The Measuring Separation in Emergencies (MSiE) project, funded by the USAID Office of Foreign Disaster Assistance, and implemented by Save the Children and Columbia University in association with other key academic partners including Johns Hopkins University, aims to strengthen emergency response programming for unaccompanied and separated children through the development of practical, field-tested tools to enhance the assessment of the scale and nature of separation in emergencies.
Resources by Minimum Standard
Efforts to strengthen national child protection systems have frequently taken a topdown approach of imposing formal, government-managed services. Such expert-driven approaches are often characterized by low use of formal services and the misalignment of the nonformal and formal aspects of the child protection system. This article examines an alternative approach of community-driven, bottom-up work that enables nonformal–formal collaboration and alignment, greater use of formal services, internally driven social change, and high levels of community ownership.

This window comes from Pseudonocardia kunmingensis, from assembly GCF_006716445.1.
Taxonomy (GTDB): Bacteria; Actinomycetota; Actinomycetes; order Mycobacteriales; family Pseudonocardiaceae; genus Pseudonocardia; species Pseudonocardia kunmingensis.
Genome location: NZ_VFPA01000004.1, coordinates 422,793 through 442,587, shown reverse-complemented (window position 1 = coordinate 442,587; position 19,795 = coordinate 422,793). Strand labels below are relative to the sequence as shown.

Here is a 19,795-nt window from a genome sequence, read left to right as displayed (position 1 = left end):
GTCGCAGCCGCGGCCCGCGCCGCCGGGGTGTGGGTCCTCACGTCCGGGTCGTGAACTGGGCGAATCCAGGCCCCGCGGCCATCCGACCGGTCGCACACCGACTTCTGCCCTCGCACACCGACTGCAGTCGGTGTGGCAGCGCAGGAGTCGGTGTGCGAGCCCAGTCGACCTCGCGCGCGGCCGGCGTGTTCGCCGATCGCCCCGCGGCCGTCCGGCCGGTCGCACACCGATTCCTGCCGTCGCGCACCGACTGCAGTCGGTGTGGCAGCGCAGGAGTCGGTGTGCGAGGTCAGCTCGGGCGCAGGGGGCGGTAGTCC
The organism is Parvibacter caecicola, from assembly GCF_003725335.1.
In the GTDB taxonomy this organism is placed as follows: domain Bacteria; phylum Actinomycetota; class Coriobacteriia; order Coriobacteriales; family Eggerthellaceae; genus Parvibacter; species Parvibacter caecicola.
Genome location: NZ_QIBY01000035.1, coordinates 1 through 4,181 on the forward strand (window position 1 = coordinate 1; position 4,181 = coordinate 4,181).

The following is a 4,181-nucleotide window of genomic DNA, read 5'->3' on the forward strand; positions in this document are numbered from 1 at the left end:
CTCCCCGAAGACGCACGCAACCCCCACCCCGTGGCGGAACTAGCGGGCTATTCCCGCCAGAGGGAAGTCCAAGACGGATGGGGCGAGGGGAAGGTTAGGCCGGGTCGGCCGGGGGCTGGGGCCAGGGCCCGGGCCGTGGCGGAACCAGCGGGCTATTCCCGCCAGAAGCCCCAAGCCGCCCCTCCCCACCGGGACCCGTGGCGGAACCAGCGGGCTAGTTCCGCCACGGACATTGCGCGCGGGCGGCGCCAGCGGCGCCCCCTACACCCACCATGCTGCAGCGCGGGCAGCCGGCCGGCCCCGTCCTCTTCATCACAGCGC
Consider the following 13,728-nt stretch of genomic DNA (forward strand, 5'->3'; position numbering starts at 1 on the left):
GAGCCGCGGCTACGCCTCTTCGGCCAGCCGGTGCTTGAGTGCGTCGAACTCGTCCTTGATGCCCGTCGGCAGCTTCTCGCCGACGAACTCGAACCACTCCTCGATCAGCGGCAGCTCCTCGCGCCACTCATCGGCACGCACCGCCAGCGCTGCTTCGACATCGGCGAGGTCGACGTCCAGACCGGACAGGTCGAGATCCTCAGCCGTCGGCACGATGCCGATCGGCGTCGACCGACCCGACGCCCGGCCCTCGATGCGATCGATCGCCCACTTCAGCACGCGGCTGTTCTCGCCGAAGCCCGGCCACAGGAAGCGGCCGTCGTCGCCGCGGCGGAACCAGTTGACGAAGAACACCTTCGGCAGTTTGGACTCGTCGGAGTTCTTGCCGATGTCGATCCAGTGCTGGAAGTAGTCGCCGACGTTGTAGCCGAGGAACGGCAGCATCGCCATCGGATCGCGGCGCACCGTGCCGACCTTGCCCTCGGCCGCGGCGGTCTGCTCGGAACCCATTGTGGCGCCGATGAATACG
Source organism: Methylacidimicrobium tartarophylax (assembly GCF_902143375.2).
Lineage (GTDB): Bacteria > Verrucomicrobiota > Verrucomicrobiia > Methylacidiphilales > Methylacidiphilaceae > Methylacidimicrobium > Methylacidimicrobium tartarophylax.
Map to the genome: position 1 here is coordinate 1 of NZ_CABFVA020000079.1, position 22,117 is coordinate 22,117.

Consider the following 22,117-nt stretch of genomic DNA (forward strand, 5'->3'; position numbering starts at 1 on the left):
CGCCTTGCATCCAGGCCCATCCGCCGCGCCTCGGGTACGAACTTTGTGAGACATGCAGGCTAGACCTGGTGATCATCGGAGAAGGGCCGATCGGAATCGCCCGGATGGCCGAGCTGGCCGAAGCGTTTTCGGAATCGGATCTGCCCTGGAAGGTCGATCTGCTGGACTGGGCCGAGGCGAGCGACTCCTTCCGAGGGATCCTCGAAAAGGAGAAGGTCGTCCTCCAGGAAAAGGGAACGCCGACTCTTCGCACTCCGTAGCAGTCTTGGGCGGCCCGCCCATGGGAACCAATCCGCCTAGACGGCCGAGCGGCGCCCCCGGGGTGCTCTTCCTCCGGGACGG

In October 2013, the Global Education Cluster and Child Protection Working Group held a joint annual meeting recognising that improved coordination and collaboration between the two sectors can significantly increase the impact of their work. One of the issues raised at the meeting was that cluster members felt there was little knowledge on the impact of economic strengthening (ES) programmes on child protection and education and how members could best engage with economic strengthening interventions, which are becoming increasingly part of humanitarian action.